We see her as the person she believes herself to be, rather than the image of herself.
This loss crafts Shirase’s personality… because how could it not? Shirase is quiet, calculated, mature. At least she seems to be from the exterior. The idea that her interior might not match up with her steely exterior is developed through her interactions with the other characters. It’s as though they slowly peel back her skin, not weakening her, but opening her up to be a more sensitive character. This is the kind of development we crave. Learning who and what a character is – witnessing a change in them over the length of the show. It makes her – and the others – seem more human, rather than a 2D projection of some supposed humanity.
These feelings are also represented throughout in the environments: The claustrophobic boat, its tiny cabin for four people, the surrounding ocean and the growing distance to Japan. Then the true bleakness of the Antarctic wilds – the deftness, and blinding white of snow. It’s a juxtaposition between the often and usually warm characters, highlighting their ability to remain passionate and energetic in the moments permeated by chills, both literal and figurative. It’s this that makes all the characters so attractive: their abilities to thrive, despite the odds, and despite each of their personal battles and contrivances.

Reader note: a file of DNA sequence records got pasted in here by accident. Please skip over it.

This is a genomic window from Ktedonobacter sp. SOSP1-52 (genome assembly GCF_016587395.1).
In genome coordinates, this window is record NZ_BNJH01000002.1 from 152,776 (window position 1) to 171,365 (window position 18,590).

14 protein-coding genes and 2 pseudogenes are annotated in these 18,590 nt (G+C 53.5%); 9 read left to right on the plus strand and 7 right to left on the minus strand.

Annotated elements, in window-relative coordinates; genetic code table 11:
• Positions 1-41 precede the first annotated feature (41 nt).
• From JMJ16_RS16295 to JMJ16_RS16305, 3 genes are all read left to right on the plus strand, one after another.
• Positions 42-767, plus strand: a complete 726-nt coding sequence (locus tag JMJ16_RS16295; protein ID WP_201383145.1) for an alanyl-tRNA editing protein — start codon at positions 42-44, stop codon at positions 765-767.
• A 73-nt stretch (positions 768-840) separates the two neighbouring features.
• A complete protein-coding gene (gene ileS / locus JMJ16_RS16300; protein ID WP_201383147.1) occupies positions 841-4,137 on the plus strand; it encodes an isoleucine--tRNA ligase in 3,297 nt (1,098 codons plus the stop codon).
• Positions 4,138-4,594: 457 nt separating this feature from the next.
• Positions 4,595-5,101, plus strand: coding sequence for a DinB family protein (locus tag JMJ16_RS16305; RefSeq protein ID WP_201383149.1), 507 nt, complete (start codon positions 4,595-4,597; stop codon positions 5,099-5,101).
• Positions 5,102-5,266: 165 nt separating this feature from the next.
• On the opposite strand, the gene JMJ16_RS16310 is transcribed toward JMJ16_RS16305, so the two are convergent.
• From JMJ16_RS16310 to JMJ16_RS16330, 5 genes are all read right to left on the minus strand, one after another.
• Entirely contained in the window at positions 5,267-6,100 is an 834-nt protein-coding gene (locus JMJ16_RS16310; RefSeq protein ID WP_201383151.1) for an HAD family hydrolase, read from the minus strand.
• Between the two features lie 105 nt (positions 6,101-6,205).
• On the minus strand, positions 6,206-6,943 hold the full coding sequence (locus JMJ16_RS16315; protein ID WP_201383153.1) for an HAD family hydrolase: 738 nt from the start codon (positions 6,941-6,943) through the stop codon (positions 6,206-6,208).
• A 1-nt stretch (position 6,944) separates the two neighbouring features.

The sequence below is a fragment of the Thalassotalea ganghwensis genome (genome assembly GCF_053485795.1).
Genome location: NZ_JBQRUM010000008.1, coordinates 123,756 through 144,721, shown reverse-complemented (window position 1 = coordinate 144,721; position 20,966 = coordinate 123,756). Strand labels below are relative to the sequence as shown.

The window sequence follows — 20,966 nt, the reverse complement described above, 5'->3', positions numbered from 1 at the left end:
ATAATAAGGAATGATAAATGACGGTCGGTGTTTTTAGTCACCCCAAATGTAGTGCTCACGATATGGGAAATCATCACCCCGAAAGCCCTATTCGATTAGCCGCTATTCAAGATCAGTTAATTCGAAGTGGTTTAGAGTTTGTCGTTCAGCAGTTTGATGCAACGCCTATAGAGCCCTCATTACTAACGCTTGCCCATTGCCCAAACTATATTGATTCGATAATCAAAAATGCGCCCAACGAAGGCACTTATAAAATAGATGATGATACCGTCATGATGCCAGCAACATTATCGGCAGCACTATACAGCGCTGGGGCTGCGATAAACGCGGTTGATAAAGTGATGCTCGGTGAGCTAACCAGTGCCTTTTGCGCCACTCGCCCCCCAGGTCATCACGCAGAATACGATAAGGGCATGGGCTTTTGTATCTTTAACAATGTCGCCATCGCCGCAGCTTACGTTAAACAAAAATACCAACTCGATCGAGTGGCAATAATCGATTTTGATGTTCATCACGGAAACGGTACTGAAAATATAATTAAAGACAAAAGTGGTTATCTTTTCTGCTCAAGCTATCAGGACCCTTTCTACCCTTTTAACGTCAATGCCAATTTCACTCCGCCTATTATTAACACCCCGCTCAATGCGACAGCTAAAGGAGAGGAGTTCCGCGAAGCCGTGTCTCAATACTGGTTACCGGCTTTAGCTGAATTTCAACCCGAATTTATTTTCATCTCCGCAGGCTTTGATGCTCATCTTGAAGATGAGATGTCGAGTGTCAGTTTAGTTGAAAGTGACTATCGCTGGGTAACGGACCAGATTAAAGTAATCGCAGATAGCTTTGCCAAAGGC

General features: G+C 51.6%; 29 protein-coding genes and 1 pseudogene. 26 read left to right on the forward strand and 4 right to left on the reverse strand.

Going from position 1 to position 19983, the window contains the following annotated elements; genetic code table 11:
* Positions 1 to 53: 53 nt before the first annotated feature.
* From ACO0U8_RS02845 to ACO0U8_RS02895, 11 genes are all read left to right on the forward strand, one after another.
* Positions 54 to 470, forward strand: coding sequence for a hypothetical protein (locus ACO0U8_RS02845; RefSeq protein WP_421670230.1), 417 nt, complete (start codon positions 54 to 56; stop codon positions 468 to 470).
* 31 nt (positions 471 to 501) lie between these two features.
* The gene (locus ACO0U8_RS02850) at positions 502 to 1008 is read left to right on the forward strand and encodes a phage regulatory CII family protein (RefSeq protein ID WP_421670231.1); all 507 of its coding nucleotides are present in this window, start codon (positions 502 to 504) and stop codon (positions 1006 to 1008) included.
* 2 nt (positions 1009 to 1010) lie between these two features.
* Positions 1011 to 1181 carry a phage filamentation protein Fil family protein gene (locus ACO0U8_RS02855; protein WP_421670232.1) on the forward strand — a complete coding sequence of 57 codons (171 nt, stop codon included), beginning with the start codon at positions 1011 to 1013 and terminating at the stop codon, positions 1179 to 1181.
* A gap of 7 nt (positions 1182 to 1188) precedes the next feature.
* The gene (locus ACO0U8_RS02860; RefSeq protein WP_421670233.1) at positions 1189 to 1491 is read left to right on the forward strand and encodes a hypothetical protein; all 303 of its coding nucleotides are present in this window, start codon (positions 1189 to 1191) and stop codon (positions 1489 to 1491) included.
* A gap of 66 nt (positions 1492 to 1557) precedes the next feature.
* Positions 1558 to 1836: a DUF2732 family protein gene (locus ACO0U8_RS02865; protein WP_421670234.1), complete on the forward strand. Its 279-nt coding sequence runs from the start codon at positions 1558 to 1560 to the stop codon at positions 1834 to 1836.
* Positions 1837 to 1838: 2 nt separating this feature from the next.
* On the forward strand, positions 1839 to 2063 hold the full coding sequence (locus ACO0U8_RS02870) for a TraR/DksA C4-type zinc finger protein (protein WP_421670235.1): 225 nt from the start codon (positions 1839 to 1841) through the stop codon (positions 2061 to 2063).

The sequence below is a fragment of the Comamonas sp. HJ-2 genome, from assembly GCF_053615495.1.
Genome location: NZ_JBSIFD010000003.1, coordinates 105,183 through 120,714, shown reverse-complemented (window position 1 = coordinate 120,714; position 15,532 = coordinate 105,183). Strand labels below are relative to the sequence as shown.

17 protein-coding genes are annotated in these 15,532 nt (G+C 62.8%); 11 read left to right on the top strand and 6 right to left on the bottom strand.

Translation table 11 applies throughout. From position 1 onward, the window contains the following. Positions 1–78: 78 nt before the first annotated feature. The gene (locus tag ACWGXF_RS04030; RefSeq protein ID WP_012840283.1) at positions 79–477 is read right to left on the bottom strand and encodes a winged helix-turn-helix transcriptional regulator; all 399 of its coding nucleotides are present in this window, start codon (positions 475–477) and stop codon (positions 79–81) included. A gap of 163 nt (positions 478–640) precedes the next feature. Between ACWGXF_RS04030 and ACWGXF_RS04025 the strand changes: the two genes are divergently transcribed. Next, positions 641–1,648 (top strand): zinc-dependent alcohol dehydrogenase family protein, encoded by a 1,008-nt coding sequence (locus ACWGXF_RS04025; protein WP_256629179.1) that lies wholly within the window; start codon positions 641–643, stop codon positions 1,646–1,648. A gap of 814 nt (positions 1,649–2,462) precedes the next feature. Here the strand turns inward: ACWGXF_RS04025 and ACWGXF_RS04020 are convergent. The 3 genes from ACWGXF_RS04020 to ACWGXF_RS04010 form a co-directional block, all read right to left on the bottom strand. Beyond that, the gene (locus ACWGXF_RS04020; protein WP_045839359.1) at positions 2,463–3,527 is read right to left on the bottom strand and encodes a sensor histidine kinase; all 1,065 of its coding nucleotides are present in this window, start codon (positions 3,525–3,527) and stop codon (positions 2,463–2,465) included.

Friendship and Becoming Friends
The ideal of a ‘perfect’ friendship is often played out in anime, usually to the tone of some dull, inexplicable existence. A Place Further Than the Universe manages to step mostly clear of this, especially in the ways its characters are presented. However, it does contain much of the same stereotypes: cute girls, cute friendships, cute and amusing moments. Despite this, nothing in A Place Further Than the Universe seems out-of-place and forced, nothing seems… Further Than the Universe. What’s so great is how genuine the girls seem, how relatable their personalities, and interactions are.
They are more than simple flag-bearers of moe.
It’s easy to place their characters into the high school life I experienced – of course there are differences in culture, in location, and of course I am not a woman. But still, I have been in class with people like Shirase, with people like Mari. I can see those personalities in people I have known, people I interacted with on a daily basis – for better or worse. And this is what is so endearing about A Place Further Than the Universe, all of us can see something in it, something that reminds us of those years. Years that were bittersweet. Moments that seemed dark. Moments that now seem at the very least illuminating. Moments indoors all together in the tight spaces. Moments outside, feeling the chill, remembering things we’d rather forget.